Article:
Synopsis: Uilleam MacRieve believed he’d laid to rest the ghosts of his boyhood. But when a brutal torture revives those ancient agonies and destroys his Lykae instinct, the proud Scot craves the oblivion of death. Until he finds her—a young human so full of spirit and courage that she pulls him back from the brink.
Seized for the auction block, Chloe Todd is forced to enter a terrifying new world of monsters and lore as a bound slave. When offered up to creatures of the dark, she fears she won’t last the night. Until she’s claimed by him—a wicked immortal with heartbreaking eyes, whose touch sets her blood on fire.
With enemies circling, MacRieve spirits Chloe away to the isolated Highland keep of his youth. But once he takes her to his bed, his sensual mate becomes something more than human, evoking his savage past and testing his sanity. On the cusp of the full moon, can he conquer his worst nightmare to save Chloe…from himself?
NWW Review: I have one thing to say – Kresley Cole has done it again! I can’t believe that after 12 successful books (14 if you include The Warlord Wants Forever and Shadow’s Claim), another book in her highly-acclaimed Immortals After Dark series is yet another bestseller. In this instalment Cole introduces us to the mysterious Clan Macrieve and its two twin-brothers, Uilleam and Munro. Both brothers had guest appearances in the previous books but now we learn about their mysterious past. The book begins roughly after Uilleam’s escape from the Order’s prison (described in details in Demon from the Dark and Dreams of the Dark Warrior). I should mention that the book can be read on its own as there is enough explanation of what had happened prior to the events described in Macrieve to give the Reader enough information to enjoy the story.
As is typical in all Cole’s books the immortality comes at a great price. An immortal is like a sponge for all the memories, tragedies, losses he or she experiences throughout their long lives. And if a short human life, less than a century long, can be filled with enough heart-breaking, havoc-wreaking experiences to last a couple of life-times, what is to say about an immortal who can potentially live forever? And so it happens that we meet Uilleam, the head of Clan Macrieve, when he is almost ready to end his very long existence in the lava-filled pits of the Fyre Serpent (see No Rest for the Wicked). But then he meets his mate. And as you have probably guessed reading the previous books about the mighty Lykae (A Hunger Like No Other and Wicked Deeds on a Winter’s Night), his mate is the embodiment of his past agonies, a daughter of the the most hated man in all of the Lore, her very looks reopening the old wounds and bringing back the excruciating past. Macrieve’s suffering is paramount. Yet Kresley Cole describes his pain beautifully, with just the right amount of compassion and love for her hero to allow the Lykae to remain proud and masculine in his suffering. Judging from the Acknowledgements, in her preparations to write Uilleam’s story the Author had consulted child physiologists. As a result we get a solid insight into the post-traumatic stress and how childhood trauma reverberates throughout the entire adult life. Will and Chloe go through hell and back to be together, each fighting their own demons and struggling to change, to accept who they are, to put past to rest and start anew.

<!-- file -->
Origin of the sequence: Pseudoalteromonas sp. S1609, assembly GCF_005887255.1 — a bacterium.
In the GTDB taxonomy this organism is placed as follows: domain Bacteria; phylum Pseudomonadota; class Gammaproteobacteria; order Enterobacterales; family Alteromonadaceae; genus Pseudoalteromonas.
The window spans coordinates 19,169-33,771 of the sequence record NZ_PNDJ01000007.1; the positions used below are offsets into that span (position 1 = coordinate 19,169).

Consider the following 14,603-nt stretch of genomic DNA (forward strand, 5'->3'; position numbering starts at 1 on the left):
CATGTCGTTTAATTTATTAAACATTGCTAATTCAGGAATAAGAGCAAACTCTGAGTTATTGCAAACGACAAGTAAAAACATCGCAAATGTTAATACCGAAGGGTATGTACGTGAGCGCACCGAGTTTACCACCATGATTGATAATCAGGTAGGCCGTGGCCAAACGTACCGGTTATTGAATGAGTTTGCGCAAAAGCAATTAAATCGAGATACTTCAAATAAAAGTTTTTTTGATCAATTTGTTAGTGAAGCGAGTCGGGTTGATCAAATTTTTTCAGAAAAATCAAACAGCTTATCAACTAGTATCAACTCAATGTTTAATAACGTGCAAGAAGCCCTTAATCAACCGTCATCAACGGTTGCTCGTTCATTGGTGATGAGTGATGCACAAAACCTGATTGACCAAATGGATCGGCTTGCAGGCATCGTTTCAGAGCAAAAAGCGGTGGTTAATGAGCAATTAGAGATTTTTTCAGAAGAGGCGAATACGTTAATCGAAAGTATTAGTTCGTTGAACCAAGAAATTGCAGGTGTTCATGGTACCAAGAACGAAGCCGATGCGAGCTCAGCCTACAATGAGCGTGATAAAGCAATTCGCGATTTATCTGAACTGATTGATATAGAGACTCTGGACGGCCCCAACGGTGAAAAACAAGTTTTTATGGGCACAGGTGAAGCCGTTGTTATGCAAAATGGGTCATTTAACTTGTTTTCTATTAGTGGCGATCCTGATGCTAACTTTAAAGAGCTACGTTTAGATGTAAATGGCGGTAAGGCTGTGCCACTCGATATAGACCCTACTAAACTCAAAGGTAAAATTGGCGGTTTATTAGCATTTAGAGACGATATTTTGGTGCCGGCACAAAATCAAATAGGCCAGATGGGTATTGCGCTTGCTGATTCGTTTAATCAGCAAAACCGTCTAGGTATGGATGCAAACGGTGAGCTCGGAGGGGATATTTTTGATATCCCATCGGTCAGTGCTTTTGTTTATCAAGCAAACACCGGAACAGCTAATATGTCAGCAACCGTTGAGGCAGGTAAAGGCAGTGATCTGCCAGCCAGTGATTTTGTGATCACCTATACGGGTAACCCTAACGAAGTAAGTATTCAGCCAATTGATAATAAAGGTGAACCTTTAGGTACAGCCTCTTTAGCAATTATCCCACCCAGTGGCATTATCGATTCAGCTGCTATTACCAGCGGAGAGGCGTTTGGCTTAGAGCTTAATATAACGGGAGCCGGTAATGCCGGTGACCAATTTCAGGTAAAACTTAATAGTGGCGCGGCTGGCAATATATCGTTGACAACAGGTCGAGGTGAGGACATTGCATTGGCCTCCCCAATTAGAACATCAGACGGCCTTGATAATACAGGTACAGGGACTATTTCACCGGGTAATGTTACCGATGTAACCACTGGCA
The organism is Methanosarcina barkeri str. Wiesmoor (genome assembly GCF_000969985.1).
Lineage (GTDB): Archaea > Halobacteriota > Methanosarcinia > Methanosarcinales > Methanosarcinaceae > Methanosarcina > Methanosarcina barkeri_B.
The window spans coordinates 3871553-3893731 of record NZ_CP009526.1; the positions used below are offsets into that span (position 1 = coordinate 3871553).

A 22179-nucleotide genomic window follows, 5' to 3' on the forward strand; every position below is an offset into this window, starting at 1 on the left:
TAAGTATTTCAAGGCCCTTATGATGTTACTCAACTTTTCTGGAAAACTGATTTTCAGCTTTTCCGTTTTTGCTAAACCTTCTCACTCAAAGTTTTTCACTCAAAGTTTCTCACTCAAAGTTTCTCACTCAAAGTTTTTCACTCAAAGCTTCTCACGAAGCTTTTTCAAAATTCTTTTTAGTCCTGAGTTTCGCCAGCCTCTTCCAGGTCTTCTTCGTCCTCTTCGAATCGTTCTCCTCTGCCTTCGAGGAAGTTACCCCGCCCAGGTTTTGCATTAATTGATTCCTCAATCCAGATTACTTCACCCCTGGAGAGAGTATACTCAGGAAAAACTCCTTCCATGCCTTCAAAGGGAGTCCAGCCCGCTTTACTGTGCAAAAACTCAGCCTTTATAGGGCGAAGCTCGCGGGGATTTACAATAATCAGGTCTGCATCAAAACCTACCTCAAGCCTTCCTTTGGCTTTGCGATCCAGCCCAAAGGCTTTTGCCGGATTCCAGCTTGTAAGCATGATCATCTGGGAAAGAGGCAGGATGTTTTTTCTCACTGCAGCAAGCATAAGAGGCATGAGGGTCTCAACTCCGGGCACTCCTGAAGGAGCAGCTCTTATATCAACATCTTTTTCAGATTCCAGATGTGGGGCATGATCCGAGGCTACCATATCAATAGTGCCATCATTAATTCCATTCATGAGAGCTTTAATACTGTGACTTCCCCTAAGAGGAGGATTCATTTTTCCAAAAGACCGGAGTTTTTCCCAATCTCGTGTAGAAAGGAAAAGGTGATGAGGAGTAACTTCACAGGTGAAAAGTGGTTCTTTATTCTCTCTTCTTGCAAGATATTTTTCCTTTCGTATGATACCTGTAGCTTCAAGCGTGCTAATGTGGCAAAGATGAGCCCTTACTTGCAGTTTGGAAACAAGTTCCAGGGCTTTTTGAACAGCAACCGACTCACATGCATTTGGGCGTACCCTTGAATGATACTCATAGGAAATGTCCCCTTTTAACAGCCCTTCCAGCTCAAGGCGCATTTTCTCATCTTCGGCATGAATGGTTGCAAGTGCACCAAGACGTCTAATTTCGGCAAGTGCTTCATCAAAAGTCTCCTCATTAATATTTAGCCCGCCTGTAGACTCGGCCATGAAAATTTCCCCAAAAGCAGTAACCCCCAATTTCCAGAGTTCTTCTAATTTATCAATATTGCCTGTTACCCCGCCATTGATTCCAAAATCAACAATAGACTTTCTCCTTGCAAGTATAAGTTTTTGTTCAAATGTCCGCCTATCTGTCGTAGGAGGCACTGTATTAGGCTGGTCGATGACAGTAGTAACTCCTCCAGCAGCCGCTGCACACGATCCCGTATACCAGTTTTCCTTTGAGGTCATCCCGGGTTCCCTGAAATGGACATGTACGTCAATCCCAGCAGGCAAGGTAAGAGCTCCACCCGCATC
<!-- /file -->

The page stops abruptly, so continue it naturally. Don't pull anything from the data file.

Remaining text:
It seems as a story ‘as old as time’ and after finishing the book in the wee hours of the morning I have started to wonder what makes Immortals After Dark stand out from other paranormal romance series. Why each instalment of IAD is unique and captivating, when continuations of other series have became more and more disappointing, repetitive and unoriginal (and that includes Black Dagger Brotherhood by JR Ward, New Species by Laurann Dohner and Dark Hunter by Sherrilyn Kenyon)? Why this particular series, even when read ‘in one go’, is still enjoyable, entertaining and does not force the Reader to flick through pages in exasperation and disappointment over similarities in characters and plots, and copy-and-pasted storylines? I believe that a lot of the success can be accredited to the lengthy research that Kresley Cole went through before A Hunger Like No Other even so the proverbial ‘daylight’ or ‘print light’ as it were. Apparently the author spent over two years researching various mythologies, stories of fantastic beings, tales and fables from around the world to create this rich and diverse world of the Lore. The creatures which the Readers encounter are diverse, multi-dimensional, filled with passions, violence and magic. We have the usual paranormal key players like vampires, werewolves and witches, but Cole puts other creatures in the spotlight as well. In the myriad of the Lore we meet demons and demigods, warlocks and sorcerers, Valkyrie and Berserkers, Nymphs and Ghouls, Incubi and Succubi, Centauri and Minotaurs and many others. By devoting her stories to various creatures, she managed to keep Reader’s attention riveted, willing to even overlook potential weaknesses in the storyline, to learn more about these fantastical, often tormented, beings. You simply cannot help but be overwhelmed and immediately drawn into this magical yet violent and volatile world which formed the basis of Immortals After Dark. I believe that this solid and well-planned background allowed Kresley Cole to produce so many successful stories and gain devoted fans all over the world.
And now my favourite time begins. It is Re-reading All Of The Immortals After Dark Time! Let’s start with The Warlord Wants Forever…